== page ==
Michael C. Hall at Sundance 2016
Credit: Matt Winkelmeyer/Getty Images

Michael C. Hall has played nearly every type of role, from a serial killer on TV’s Dexter to a drag queen in the Broadway musical Hedwig and the Angry Inch. But his performance as Thomas Newton in the recently wrapped New York Theatre Workshop production of Lazarus put him in unfamilar territory—singing for David Bowie.

The rock legend, who passed away earlier this month after a battle with cancer, co-wrote Lazarus with Tony winner Enda Walsh. The play is based on the sci-fi novel The Man Who Fell to Earth. Bowie himself played the title role in the 1976 film adaptation of the book and his Jan. 8-released album Blackstar contains music from the play.

“I knew the story was important for him and Ivo van Hove, the director, impressed upon all of us the urge and immediacy that he had for this story be told. It was pretty heavy,” Hall said when he sat down with InStyle Sunday at the Sundance Film Festival, where he premiered his latest movie Christine (in it, Hall plays a small-town news anchor—much more on that powerful film to come).

Michael C. Hall in Christine
Credit: Joe Anderson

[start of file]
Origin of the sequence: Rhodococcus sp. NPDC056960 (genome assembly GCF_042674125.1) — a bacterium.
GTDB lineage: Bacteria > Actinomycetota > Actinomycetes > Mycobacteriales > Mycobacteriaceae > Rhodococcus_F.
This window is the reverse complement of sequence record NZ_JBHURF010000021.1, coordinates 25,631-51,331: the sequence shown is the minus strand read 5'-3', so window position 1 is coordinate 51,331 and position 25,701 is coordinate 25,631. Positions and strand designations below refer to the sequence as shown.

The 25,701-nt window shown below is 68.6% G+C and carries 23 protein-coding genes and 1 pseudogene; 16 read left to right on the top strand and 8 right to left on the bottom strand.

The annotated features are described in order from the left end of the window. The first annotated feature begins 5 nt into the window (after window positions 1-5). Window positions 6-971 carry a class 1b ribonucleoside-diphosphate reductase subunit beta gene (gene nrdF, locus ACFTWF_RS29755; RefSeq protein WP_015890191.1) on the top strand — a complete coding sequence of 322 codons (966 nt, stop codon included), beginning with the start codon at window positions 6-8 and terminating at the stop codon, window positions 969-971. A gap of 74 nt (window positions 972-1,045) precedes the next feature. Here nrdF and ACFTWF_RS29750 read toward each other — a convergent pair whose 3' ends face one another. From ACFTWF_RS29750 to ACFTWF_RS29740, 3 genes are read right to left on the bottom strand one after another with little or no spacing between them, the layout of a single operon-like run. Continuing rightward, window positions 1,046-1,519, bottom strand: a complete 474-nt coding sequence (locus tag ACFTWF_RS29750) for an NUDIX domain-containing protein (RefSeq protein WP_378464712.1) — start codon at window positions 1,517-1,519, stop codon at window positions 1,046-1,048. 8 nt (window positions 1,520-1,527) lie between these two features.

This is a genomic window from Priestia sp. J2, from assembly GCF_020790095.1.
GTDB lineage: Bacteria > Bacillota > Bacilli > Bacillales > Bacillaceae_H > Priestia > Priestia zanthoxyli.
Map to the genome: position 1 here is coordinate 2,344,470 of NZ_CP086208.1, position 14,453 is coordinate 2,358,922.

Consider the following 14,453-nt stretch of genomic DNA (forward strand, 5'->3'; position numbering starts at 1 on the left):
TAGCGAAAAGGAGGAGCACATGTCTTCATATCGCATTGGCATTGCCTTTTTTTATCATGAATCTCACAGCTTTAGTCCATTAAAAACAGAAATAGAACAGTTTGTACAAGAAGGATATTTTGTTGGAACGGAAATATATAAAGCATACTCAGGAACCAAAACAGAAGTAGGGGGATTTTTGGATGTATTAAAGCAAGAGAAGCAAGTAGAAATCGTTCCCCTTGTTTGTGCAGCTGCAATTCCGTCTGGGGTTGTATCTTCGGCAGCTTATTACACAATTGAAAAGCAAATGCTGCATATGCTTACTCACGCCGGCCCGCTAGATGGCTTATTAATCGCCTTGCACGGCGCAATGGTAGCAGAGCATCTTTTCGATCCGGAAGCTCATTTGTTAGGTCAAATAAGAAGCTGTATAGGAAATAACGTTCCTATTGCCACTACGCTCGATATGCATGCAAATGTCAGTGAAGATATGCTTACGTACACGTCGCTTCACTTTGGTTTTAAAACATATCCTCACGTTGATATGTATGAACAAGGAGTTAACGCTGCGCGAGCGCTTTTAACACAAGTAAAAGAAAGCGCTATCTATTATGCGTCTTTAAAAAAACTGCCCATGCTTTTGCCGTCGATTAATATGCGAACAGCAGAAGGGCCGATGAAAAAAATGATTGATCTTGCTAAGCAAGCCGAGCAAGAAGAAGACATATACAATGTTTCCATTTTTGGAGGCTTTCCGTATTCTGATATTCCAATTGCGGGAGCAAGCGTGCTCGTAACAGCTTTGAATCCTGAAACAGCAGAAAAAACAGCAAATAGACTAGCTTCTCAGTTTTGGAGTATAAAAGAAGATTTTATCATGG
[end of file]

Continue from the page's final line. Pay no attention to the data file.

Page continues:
Though Hall was unaware of Bowie’s cancer diagnosis at the time production began, he said, “I think maybe there was some not fully consciously realized or acknowledged awareness, but we didn’t know. It was as gratifying and humbling an experience as I’ve had playing that part, telling that story and taking part in his final burst of creativity.”

Hall first met Bowie when he began work on the play and was put in the high-pressure position of singing Bowie’s own songs for him.

“It was incredible but he was such a generous person and did so much to put me at ease and sort of acknowledge the crazy task of singing David Bowie songs for David Bowie,” Hall said. “Before I knew it we were cracking jokes and laughing. He was singing backup vocals. It was amazing. It was one of the highlights of my life honestly.”

Sadly, Bowie died just a week and a half before the production wrapped, making those final performances even more meaningful.

“It re-contextualized the whole experience,” Hall said. “The resonance of the piece shifted and became clearer in a way and the experience with the audience was certainly completely informed by the fact that they were looking at something that was in some ways an epitaph.”

Hall’s admiration is clear and he views Bowie as an “example of someone who never rested on his creative laurels and once he executed a certain aspect of his vision of himself as a creative artist, challenged himself to do something different and to continually find new ways to mine your creative soil. I think he really walked the walk in that way,” Hall said. “Moving forward I certainly feel invited and charged with that as goal.”